Movie Review: A Bitter Trans Romance from Pakistan, “Joyland”

The wonder of “Joyland,” Pakistan’s contender for this year’s Best International Feature Oscar, is that such a marvel exists.

A more bitter than sweet transgender love triangle romance filmed and set in the Muslim world? How could this be?

Director and co-writer Saim Sadiq’s movie judges without judgement, a tale set in a Pakistan that acknowledges without really accepting that people like its big city drag performers exist.

That’s a fine line to walk in any Islamic state, and even this one banned the film before reaching an accord that allowed it to compete for an Oscar — grudging “acceptance” at last.

It’s a subtle and subtly-acted story told at a slow simmer, adding twists even as it takes an inevitable turn towards tragic. Many a transgender tale is cast in operatically-tragic terms. But here, anything less would feel like a cheat.

Permanently unemployed Haider (Ali Junjeo) spends his days helping sister-in-law Nuuchi (Sarwat Gilani) run the extended family household in Lahore City, having tickle fights with his young nieces, cleaning and cooking and helping look after his tyrannical dad (Salmaan Peerzada).

His wife Mumtaz (Rasti Farooq) is happy enough to be a breadwinner, doing makeup for brides in a local salon, out of the house and challenged by the public every day.

All Haider has to do is turn a deaf ear to the judgement his dictatorial father and older brother (Sameer Sohail) pass on as they treat him like a servant.

Brother Saleem and Nuuchi have been trying to produce a male heir, but daughters have been the result every time. That’s another thing for Abba (Peerzada) to insult him about — no “man’s” job, living off his wife, no offspring.

Haider figures one way to take the heat off is to look for work. A pal sets him up with an interview for a dance gig. Haider can’t dance. The job pays well, but it’s at an “erotic revue,” where he’ll be a backup dancer.

And his boss and choreographer will be Biba, transgender, out and living her pre-surgery “best life” in a place where one wrong move, one misjudged encounter could be her last.

He’s hired, despite having no experience or talent. He begs his friend not to tell his father or family what he’ll be doing. “Theater manager” he’ll tell them.

But the disruption under their roof is as instantaneous and cruel as it is soft-spoken. Nuuchi’s just had her fourth child.

“Who will help her run the house?”

Saleem and his Abba decide. And Haider folds and goes along with them. Just like that. Farooq lets us see how crushed Mumtaz is, an enterprising professional woman with a job and a work life sentenced to the grind of caring for children “who aren’t even MINE (in Punjabi with English subtitles)” and tending house for her aged, tyrannical invalid of a father-in-law.

Cruelest of all, Haider becomes his boss Bibi’s fixer, her Man Friday, running errands, play-acting to get her into photo shoots, sticking up for her on public transit where traditional Muslim women bristle at Bibi, “a man” in women’s clothes, taking a seat next to them, staying out all hours.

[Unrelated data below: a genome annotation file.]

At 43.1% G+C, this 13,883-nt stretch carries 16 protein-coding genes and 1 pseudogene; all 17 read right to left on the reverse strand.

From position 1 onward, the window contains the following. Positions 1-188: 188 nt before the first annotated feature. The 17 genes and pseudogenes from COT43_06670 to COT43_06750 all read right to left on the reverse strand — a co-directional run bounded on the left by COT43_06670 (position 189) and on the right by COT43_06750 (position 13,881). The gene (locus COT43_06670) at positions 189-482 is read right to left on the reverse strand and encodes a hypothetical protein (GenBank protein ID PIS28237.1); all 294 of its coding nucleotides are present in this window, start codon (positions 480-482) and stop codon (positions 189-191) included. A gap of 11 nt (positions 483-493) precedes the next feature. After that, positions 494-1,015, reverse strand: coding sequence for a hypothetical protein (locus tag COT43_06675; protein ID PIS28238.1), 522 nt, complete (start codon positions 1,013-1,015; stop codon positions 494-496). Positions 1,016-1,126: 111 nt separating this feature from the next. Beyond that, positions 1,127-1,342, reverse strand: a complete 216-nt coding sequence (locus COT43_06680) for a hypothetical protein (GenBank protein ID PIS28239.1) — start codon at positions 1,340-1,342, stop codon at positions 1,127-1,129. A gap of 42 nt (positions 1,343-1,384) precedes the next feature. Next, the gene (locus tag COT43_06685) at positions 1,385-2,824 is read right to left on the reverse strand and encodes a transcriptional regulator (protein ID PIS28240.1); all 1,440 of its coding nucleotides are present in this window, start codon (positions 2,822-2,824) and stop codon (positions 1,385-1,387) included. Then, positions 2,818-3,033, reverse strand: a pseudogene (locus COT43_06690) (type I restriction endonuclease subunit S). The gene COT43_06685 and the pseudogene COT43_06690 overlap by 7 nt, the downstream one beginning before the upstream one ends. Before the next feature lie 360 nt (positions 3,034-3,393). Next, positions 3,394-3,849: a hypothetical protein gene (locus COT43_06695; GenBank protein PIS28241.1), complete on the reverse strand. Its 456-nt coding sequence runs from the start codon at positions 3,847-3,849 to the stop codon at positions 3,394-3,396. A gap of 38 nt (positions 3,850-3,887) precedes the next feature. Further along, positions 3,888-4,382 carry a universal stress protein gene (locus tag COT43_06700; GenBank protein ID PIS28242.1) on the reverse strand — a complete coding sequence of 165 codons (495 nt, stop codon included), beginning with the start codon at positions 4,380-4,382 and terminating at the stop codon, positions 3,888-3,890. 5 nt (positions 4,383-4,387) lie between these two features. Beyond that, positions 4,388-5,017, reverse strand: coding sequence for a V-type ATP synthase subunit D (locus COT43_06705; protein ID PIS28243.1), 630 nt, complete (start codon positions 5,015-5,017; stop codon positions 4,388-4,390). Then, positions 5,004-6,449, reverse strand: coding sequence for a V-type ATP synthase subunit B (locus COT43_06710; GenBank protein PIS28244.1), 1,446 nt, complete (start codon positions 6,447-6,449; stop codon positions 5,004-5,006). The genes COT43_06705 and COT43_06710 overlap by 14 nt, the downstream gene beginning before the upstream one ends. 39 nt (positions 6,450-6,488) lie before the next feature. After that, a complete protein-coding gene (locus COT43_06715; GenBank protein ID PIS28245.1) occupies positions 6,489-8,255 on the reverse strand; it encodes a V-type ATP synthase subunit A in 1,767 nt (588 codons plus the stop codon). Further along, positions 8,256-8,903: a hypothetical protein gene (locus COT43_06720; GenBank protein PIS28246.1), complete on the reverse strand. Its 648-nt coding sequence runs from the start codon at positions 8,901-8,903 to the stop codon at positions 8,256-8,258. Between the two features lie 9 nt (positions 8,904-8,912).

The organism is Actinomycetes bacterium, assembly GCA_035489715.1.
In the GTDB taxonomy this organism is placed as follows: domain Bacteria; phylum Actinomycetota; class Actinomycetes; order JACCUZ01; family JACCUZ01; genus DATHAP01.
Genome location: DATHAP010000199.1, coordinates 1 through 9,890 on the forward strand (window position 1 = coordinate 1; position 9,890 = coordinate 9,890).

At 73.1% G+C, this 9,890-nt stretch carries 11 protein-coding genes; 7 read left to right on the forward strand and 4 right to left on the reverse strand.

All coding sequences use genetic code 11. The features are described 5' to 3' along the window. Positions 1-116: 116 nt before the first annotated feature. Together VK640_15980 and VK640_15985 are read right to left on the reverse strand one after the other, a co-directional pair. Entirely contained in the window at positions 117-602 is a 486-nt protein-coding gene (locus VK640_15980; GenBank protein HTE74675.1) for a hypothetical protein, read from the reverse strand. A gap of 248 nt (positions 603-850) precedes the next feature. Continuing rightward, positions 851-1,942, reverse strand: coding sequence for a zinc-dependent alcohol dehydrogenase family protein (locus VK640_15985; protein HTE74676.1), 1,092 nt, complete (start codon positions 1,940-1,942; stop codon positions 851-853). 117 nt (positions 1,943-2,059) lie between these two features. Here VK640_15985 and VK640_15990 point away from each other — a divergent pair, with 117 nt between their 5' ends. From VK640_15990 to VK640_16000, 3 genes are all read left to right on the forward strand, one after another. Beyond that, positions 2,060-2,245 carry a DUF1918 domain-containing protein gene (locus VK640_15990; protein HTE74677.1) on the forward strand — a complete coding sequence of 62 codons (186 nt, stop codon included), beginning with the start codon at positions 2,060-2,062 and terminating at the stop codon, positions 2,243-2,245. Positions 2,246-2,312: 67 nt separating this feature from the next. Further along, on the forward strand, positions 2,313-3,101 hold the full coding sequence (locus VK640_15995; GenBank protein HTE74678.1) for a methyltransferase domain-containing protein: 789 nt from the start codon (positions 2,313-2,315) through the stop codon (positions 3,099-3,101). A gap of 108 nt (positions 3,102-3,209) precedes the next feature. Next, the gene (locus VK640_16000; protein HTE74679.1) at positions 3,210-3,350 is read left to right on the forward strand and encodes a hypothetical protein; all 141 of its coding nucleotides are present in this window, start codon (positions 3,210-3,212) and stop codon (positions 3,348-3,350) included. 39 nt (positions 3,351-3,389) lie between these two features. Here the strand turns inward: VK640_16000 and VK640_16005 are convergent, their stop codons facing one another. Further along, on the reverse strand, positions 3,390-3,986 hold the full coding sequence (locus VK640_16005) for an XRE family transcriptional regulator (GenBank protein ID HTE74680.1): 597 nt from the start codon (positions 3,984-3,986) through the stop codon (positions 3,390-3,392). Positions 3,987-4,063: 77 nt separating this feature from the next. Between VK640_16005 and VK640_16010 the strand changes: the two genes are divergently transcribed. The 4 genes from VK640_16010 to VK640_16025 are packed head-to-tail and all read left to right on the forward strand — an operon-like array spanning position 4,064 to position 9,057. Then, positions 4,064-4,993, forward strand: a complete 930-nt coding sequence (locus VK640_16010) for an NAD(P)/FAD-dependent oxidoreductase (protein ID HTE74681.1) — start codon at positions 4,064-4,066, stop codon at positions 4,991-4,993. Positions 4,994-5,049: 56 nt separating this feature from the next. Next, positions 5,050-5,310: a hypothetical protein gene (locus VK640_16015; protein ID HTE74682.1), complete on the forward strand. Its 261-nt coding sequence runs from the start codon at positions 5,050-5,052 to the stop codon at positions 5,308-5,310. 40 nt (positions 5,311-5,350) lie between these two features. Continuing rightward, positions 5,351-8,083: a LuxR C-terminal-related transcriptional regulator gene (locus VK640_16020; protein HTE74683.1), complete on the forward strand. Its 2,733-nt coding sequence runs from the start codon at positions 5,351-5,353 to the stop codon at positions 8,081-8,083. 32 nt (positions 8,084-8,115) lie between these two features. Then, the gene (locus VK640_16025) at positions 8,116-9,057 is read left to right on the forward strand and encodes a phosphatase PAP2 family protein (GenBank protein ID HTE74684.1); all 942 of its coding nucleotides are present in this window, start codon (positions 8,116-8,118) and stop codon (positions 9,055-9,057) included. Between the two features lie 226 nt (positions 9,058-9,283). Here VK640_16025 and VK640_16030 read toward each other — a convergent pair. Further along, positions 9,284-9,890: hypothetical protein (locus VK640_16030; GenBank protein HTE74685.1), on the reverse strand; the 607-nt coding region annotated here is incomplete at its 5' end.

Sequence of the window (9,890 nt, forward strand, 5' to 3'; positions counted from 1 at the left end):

Haider stays late at rehearsals, accompanies Bibi on her nightly rounds and neglects Mumtaz. The older brother’s family even imposes on their bed, parking their restless bed-wetter oldest daughter in there with them.

Whatever this movie has to say about transgender rights and transgender romance, Mumtaz is the one who won my pity. When she blurts that “I want to run away” at one point, we pray that she will.

Because Haider, the sibling too sensitive to slaughter a goat to celebrate the birth of his brother’s latest daughter, too meek to stand up to his brother and dad, is falling for bossy, sexy come-on queen Bibi.

Columbia U. alum Sadiq and his co-writer Maggie Briggs use their first feature to invite the world to see a Pakistan never seen on the screen. All male audiences lap up the drag revues. Bibi tempts fate by dancing and flirting with the rough trade in local bars, which may serve alcohol but also draws the line at not admitting women.

A romance is coming, and if we know one thing about love triangles, it’s that virtually nobody will survive that experience unscathed.

Sadiq lets his film carry on past its logical climax. “Joyland” seems to judge, but withholds judgement on Bibi’s callous pursuit of a man in a traditional marriage. Haider’s guilt is left mostly unspoken.

But Farooq sees to it that your heart just breaks for Mumtaz, in an arranged marriage (seen in flashback) and trapped in a house that has become her prison, an entire family cavalierly crushing her spirit and frustrating her every desire with no more thought they they think her status demands.

For all the eye-opening novelty and hoped-for “change” that “Joyland” — named for the carnival/club district of Lahore — provides, in Mumtaz we see the ugly reality of “the now” in a patriarchy that’s still just one bad election from being Iran or Afghanistan all over again.

Rating: unrated, sexual situations, profanity

Cast: Ali Junejo, Rasti Farooq, Alina Khan, Sarwat Gilani and Salmaan Peerzada

Credits: Directed by Saim Sadiq, scripted by Saim Sadiq and Maggie Briggs. An Oscilloscope Labs release.

Running time: 2:06


About Roger Moore

Movie Critic, formerly with McClatchy-Tribune News Service, Orlando Sentinel, published in Spin Magazine, The World and now published here, Orlando Magazine, Autoweek Magazine
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